[John_Lit] "I Am" sayings (was "Passover Themes in John 6")
- ejdanna@... wrote:
> A few questions occur to me: What is the connection between this discourseThat's a very good question that I've often thought about, but don't have a good answer for. Since we are so used to the many "I am"
> and chapter 4, and, Why does Jesus never say, "I am the water of life?"
statements in John 6, 8, 10, etc., we can easily imagine the Johannine Jesus also saying, "I am the living water" in chapter 4 already.
But instead, he says, "The water that I will give..." (v. 14).
There is an "I am" saying later in ch. 4, but this one is in absolute, not predicate form (v. 26). In fact, it is the first time that
Jesus says EGW EIMI in this Gospel (for a quick overview, see http://clawww.lmu.edu/faculty/fjust/Handouts/John_IAM.htm).
One might imagine other possible "I am..." sayings fitting in nicely with the dialogues of John 2, 3, or 5, so why does the first
predicate "I am... " saying not come until ch. 6, but then suddenly occur in four variations (6:35; 6:41; 6:48; 6:51)? Does anyone have
a good explanation for this?
Elizabeth also wrote:
> Is there a connection between the words from the Passover liturgy and JohnMost interpreters would connect the water and light imagery of ch. 7 (and 8) with the Feast of "Tabernacles" (or "Booths"), which is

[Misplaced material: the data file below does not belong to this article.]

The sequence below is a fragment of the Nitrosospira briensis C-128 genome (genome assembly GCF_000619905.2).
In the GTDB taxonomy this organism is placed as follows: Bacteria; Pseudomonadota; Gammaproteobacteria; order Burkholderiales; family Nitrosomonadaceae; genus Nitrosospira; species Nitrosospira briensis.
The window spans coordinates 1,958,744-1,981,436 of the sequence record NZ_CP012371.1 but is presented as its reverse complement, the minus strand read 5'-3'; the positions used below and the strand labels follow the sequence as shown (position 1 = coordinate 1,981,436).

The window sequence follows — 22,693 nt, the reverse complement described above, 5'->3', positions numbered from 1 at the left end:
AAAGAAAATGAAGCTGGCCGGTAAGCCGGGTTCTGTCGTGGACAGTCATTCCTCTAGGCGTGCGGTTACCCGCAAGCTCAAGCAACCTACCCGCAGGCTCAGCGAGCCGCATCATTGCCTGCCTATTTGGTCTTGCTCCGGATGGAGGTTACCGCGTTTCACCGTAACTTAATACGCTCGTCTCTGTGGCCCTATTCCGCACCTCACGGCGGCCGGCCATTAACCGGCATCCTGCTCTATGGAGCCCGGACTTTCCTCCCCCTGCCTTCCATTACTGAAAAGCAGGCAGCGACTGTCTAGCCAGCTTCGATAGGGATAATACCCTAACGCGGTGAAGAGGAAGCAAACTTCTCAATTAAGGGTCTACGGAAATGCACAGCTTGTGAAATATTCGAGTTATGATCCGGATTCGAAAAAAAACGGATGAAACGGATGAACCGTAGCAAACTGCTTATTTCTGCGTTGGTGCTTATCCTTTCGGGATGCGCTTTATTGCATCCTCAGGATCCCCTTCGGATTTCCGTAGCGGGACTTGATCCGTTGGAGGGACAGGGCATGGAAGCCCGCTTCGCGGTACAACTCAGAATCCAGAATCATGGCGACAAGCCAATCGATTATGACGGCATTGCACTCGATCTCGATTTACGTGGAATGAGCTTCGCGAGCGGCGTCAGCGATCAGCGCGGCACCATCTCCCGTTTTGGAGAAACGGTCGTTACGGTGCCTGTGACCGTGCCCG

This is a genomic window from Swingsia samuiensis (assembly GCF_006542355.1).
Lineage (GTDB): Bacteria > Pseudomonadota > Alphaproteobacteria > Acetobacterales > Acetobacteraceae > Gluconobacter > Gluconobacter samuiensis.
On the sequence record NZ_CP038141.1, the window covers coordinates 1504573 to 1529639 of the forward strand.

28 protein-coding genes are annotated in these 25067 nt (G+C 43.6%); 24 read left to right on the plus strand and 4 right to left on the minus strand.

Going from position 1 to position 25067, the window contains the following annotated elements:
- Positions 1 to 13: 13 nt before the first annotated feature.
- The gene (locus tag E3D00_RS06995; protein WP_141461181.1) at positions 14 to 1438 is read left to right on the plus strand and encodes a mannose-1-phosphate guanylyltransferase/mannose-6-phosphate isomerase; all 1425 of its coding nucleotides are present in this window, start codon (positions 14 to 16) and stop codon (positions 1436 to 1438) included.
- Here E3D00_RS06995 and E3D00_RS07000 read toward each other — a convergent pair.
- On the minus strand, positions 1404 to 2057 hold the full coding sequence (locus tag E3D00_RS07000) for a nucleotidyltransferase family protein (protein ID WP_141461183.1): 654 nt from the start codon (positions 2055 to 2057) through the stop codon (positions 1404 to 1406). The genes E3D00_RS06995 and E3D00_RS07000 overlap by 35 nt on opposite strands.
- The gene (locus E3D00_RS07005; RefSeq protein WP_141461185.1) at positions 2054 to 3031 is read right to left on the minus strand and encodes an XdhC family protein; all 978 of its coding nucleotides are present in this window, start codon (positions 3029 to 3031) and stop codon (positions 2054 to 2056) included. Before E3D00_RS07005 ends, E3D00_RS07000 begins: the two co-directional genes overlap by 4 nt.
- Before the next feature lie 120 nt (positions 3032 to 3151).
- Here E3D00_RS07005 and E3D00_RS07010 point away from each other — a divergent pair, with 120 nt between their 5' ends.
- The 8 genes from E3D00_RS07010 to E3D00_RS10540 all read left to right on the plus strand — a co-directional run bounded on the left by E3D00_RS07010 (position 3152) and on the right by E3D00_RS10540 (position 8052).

explicitly mentioned in 7:2 (and 7:8, 10, 14, 37), more so than with the Passover Festival.
Felix Just, S.J. -- Asst.Prof. of Theological Studies
Loyola Marymount University -- 7900 Loyola Blvd.
Los Angeles, CA 90045-8400 -- (310) 338-5933
WebPage -- http://clawww.lmu.edu/faculty/fjust
- Ladies and Gentlemen,
Not being an expert on the Passover themes or the I Am sayings, I wonder why
there is an expectation of an "I am the water" saying? It seems as if John
associates "water" with the spirit from time to time, especially in chapter
7:37-39 (which does, in my view, say that Jesus will become a fount of
living water for believers). Of course, the "bread from heaven" in chapter
6 is tying into the manna motif, and the broader idea of Jesus as a
replacement Moses (discussed in detail by Meeks and, more recently, Norman
Petersen). Is there some deeper background issue that leads some of you to
wonder about the lack of a "water" saying? I ask this out of serious
interest, especially my interest in FE's Jesus tradition.
"The Truth Will Set You Free"